A social entrepreneur in Los Angeles decided that materials tossed in the trash by manufacturers could be used as resources by teachers to advance project based learning. She figured out how to aggregate these products, secure a warehouse to organize them and a system to invite teachers to come and get what they want. This benefits the environment, students, teachers and industry all at once and is a terrific way of building relationships across sectors. She is starting up in Fresno this month as a result of connecting with one of the co-chairs of the SJVMA that set things in motion.
New internship program at WIB designed to address semi-skilled and skilled labor shortage in manufacturing.
Vocational ESL – VESL (Education)
English as a Second Language program through WIB to equip qualified employees for job growth, improved skill set, improved communication and possible promotion.
Apprenticeship (Manufacturing & Education)
Apprenticeship Program at JBT offers a prototype for other companies.
Civic and Education Engagement (Education & Community)
A number of our SJVMA members and leaders are actively involved with various CTE and Manufacturing related programs in our current served area—Fresno and Madera. These countless hours often go unrecognized, but provide an invaluable service to the community.
- Mike Betts and Sam Geil serve on the CART Board of Directors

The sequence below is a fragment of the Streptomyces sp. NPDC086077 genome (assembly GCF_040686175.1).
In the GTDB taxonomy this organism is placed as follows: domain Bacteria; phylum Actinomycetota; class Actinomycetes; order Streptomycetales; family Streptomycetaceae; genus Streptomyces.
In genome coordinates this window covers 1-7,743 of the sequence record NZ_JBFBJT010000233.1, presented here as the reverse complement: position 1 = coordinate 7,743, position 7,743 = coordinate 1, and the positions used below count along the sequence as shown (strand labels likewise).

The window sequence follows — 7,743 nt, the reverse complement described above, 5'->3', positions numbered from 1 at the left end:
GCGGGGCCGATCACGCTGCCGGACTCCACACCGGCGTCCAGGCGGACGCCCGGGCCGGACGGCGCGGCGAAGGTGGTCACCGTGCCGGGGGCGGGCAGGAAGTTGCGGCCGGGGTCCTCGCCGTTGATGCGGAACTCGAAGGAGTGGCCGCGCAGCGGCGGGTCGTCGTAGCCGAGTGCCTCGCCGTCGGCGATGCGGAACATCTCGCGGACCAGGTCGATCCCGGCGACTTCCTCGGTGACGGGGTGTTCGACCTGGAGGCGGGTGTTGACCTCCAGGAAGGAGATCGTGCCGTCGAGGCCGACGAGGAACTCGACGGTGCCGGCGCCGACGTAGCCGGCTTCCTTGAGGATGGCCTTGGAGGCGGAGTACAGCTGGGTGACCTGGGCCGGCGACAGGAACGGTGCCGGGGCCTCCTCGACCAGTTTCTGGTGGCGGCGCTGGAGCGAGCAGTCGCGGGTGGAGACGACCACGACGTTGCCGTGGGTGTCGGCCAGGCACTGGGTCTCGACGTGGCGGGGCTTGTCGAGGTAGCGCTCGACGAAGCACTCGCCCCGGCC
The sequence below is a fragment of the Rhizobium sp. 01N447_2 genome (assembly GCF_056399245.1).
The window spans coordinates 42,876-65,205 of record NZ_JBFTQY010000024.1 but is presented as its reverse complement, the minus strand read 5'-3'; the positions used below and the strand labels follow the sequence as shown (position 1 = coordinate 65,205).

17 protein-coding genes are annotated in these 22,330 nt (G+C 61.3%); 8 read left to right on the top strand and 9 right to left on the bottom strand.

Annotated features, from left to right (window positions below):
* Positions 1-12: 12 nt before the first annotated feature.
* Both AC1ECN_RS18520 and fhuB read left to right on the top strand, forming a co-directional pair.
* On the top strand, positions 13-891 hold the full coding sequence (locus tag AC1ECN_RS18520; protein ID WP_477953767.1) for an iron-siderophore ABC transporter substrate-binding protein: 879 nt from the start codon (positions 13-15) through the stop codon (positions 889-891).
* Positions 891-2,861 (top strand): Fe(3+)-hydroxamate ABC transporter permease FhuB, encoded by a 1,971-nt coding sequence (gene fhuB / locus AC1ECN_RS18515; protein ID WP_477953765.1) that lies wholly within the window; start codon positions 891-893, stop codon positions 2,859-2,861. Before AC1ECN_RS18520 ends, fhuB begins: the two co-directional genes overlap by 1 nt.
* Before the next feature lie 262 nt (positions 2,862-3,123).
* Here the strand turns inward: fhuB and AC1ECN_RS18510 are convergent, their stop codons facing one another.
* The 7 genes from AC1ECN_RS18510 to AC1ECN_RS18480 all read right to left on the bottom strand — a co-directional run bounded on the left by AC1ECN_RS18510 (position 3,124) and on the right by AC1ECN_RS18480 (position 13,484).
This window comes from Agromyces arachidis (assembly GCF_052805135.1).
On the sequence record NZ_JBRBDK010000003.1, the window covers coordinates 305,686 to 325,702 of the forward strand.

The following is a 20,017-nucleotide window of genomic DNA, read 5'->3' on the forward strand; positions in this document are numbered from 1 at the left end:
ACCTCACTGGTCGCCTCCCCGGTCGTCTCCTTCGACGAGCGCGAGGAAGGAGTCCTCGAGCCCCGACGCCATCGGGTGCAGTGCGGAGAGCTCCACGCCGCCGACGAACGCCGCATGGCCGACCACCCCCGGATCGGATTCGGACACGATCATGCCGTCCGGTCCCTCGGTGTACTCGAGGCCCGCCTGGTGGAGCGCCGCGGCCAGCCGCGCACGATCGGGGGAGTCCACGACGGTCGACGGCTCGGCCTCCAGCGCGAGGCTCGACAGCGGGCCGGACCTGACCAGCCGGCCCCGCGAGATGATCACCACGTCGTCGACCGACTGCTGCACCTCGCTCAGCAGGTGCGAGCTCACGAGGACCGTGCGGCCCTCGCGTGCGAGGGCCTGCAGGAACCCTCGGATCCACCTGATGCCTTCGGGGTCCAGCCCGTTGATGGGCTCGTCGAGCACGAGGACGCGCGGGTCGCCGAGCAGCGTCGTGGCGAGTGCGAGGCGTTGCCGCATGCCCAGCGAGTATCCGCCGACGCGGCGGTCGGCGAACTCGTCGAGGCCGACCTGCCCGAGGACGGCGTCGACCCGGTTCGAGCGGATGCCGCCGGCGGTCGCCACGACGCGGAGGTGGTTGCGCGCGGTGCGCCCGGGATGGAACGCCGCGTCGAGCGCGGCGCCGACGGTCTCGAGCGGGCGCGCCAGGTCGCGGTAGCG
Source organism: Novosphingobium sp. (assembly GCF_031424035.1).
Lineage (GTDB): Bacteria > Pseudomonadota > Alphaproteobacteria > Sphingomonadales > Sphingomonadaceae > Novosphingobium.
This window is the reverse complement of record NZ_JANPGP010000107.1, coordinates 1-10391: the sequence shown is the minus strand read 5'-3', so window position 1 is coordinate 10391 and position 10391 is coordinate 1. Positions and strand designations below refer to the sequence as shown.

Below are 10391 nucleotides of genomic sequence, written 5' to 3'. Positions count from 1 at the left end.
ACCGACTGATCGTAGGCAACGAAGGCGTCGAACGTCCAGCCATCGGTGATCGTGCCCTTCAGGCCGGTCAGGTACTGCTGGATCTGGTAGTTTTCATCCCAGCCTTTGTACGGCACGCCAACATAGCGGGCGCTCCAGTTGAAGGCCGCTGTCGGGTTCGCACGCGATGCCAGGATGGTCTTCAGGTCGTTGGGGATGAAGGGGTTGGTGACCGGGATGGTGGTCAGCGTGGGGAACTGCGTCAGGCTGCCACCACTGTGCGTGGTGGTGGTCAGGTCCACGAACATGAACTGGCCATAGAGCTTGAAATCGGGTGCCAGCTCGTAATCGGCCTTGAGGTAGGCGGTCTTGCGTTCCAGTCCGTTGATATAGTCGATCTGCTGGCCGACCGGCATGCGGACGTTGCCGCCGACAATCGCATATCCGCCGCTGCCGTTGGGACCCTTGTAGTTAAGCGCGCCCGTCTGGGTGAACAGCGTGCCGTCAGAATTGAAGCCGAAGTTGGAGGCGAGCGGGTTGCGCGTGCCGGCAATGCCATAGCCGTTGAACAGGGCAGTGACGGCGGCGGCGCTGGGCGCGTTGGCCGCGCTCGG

- Sam Geil serves on the Fresno Unified School District CTE Advisory Committee
- Lonnie Petty serves as the co-chair of the SJVMA and on the Fresno Compact board
- Gurminder Sangha is the Deputy Sector Navigator for Manufacturing
- Pat Gordon serves on the board of the California Partnership for the San Joaquin Valley and the Workforce Development Board of Madera County.
- Mike Dozier is the executive director of the Office of Community and Economic Development at Fresno State and the Secretariat for the California Partnership for the San Joaquin Valley
- Deborah Nankivell is the CEO of the Fresno Business Council and on the executive board of the California Stewardship Network
- Blake Konczal is the CEO of Chief Executive Officer Fresno Area Workforce Investment Corporation
Mentoring (Education & Community)
A number of next generation or millennials are being recruited to join SJVMA to set the stage for a seamless transition from the current generation of leaders to the next. By integrating students and young adults into our committees, activities and conferences, we build a strong base to insure a sustainable effort.